And he’s not the first one to use a factory-like system. Think of artists and apprentices. Look at all the Matt Christopher sport books for preteens. They’re branded with the Matt Christopher name even if Christopher didn’t write them.

But I’d like it if we librarians and parents could at some point help steer our kids away from the schlock, which factories like this turn out, and toward books with more literary merit. We know they're out there. First and foremost, of course, kids should read. And if that means reading schlock first, and then reading better stuff, let them have the schlock. After, we can suggest other, better, books. 


  1. VC Andrews has made a living on having her name put on the covers of books that someone else has written...and she's been dead for how many years now?

    Still, we're clearly in a time when telling a story is superfluous to making a buck.


Post a Comment

Popular posts from this blog

What I Haven't Read in 2017

I made an odd sort of promise to myself this year: Read fewer books. The past few years, I been reading at a pace of about 100 books per year – a mix of children’s (but not counting picture books), young adult, and adult – and I felt as if I was reading too quickly and perhaps forgetting what I was reading. (Thank goodness for Goodreads.)
However, I consider it a very important part of my job as a librarian to keep up with what’s published, even if it’s a daunting task. Hundreds of thousands books are published each year in this country, so obviously it’s beyond even a superhero librarian (and I’m not one of those) to keep all those titles straight. But I try to at least know something about some books. We have two public-facing desks in my library – one is called the information desk; the other, reference. If you are working at the information desk, you will be asked for book recommendations. You will be asked, have you read this book? You will be asked to help select a book for a r…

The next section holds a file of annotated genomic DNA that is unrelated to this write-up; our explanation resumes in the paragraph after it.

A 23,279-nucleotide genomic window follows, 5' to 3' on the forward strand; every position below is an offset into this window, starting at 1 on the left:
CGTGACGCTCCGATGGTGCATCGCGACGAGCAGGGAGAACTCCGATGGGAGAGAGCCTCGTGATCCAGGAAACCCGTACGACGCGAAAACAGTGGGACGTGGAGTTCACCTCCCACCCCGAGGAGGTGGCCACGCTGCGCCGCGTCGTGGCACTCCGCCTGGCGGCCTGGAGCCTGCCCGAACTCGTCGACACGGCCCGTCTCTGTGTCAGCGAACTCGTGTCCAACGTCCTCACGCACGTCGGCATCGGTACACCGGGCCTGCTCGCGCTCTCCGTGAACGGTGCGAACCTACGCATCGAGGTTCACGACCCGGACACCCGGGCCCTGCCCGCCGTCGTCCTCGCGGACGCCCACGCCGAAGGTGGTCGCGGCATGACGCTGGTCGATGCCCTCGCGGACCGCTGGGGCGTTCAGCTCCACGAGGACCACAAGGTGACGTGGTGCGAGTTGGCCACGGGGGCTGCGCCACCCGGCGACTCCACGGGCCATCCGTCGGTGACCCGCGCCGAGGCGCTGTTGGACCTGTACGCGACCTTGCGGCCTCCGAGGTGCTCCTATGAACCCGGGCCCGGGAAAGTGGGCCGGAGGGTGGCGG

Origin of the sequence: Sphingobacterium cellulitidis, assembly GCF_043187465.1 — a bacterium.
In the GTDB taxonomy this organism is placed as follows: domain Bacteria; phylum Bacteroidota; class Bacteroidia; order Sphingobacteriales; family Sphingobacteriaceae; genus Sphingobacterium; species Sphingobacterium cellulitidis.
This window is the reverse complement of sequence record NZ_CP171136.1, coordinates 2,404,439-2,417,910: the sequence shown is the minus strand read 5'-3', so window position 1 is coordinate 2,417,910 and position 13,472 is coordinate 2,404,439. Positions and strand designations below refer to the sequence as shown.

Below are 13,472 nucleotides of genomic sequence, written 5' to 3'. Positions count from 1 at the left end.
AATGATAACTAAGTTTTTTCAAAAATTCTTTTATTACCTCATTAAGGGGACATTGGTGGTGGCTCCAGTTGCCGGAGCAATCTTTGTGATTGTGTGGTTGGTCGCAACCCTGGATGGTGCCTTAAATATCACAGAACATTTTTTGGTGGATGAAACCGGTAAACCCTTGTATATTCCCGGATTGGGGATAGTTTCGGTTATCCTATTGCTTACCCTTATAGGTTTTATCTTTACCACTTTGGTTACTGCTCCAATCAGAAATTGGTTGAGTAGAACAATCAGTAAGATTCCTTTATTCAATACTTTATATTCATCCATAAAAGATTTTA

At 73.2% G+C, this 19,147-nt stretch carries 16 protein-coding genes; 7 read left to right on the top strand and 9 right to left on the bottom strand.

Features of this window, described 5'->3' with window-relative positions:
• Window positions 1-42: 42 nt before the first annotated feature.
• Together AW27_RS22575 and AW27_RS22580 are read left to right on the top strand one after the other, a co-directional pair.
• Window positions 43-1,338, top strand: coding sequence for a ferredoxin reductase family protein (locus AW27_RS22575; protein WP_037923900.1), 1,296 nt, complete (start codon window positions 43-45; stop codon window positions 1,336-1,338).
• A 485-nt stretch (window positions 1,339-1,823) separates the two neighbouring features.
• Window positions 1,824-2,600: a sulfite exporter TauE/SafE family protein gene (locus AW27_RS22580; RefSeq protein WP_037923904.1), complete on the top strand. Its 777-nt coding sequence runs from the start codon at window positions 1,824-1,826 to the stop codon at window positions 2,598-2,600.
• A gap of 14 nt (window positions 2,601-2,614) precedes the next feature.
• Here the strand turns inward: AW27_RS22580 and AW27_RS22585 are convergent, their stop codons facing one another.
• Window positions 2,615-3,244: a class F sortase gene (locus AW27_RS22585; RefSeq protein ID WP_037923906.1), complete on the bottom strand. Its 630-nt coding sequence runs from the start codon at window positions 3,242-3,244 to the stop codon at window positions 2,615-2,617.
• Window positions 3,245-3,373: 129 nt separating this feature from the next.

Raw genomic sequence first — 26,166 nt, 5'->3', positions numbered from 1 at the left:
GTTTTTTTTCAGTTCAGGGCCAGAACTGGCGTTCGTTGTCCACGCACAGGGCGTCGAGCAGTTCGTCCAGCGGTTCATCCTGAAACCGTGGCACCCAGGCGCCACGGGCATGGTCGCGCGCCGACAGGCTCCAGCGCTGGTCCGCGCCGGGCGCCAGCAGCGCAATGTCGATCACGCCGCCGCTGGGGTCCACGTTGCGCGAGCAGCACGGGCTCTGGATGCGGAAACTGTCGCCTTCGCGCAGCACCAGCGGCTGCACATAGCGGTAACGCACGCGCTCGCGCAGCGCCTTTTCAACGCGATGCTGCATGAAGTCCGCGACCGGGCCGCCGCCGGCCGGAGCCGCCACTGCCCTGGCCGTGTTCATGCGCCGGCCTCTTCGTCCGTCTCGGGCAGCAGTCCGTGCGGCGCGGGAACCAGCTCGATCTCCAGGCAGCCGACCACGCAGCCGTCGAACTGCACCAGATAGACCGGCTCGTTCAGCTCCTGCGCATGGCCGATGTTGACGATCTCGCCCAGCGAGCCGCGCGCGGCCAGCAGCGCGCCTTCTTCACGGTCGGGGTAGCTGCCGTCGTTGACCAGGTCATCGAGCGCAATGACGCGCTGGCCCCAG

"Beartown" by Fredrik Backman

I’m about to be overly effusive: I loved Beartown by Fredrik Backman and I think it is one of the best books I’ve ever read. (See Tangent 1.)

Backman lured us into his Swedish world of curmudgeons and the neighbors who love them with A Man Called Ove and his other novellas. But this isn’t A Man Called Ove. This book has a much larger scope. This feels like the book Backman has always wanted to write but had to wait to give to us until he developed an audience. You got it, bro. I will read whatever else you write in the future. This book more deeply develops his ideas about communities. It is also about parenthood and all the responsibilities that go along with it. It’s about family and best friends who are like family. It’s about belonging. It’s about sorrow and happiness. And there’s some hockey. (Tangent 2.)
You will hate some of the parents (Kevin’s, William’s). You will love some of the teens (Amat, Maya, Ana, Benji, Bobo, Leo...). Be prepared to feel emotions. The characters – a…